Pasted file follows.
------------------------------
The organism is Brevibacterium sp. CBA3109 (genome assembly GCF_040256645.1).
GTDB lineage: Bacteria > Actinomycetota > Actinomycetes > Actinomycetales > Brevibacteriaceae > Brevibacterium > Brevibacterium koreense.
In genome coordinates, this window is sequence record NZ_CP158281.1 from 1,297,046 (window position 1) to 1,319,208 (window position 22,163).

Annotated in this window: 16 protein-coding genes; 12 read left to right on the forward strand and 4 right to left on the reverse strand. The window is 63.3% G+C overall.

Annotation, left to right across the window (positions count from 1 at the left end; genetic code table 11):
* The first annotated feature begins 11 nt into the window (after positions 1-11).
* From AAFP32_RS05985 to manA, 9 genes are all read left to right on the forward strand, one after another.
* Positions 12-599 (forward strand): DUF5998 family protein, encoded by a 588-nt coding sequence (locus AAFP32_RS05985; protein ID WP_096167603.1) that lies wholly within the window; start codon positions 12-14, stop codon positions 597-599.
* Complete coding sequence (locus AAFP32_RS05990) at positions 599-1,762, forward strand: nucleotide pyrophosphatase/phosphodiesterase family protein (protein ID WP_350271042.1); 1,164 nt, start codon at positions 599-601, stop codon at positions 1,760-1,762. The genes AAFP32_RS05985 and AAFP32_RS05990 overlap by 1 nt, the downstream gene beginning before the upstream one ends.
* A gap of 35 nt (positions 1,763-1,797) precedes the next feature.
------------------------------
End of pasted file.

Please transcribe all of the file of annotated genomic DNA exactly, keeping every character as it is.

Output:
The organism is Brevibacterium sp. CBA3109 (genome assembly GCF_040256645.1).
GTDB lineage: Bacteria > Actinomycetota > Actinomycetes > Actinomycetales > Brevibacteriaceae > Brevibacterium > Brevibacterium koreense.
In genome coordinates, this window is sequence record NZ_CP158281.1 from 1,297,046 (window position 1) to 1,319,208 (window position 22,163).

Annotated in this window: 16 protein-coding genes; 12 read left to right on the forward strand and 4 right to left on the reverse strand. The window is 63.3% G+C overall.

Annotation, left to right across the window (positions count from 1 at the left end; genetic code table 11):
* The first annotated feature begins 11 nt into the window (after positions 1-11).
* From AAFP32_RS05985 to manA, 9 genes are all read left to right on the forward strand, one after another.
* Positions 12-599 (forward strand): DUF5998 family protein, encoded by a 588-nt coding sequence (locus AAFP32_RS05985; protein ID WP_096167603.1) that lies wholly within the window; start codon positions 12-14, stop codon positions 597-599.
* Complete coding sequence (locus AAFP32_RS05990) at positions 599-1,762, forward strand: nucleotide pyrophosphatase/phosphodiesterase family protein (protein ID WP_350271042.1); 1,164 nt, start codon at positions 599-601, stop codon at positions 1,760-1,762. The genes AAFP32_RS05985 and AAFP32_RS05990 overlap by 1 nt, the downstream gene beginning before the upstream one ends.
* A gap of 35 nt (positions 1,763-1,797) precedes the next feature.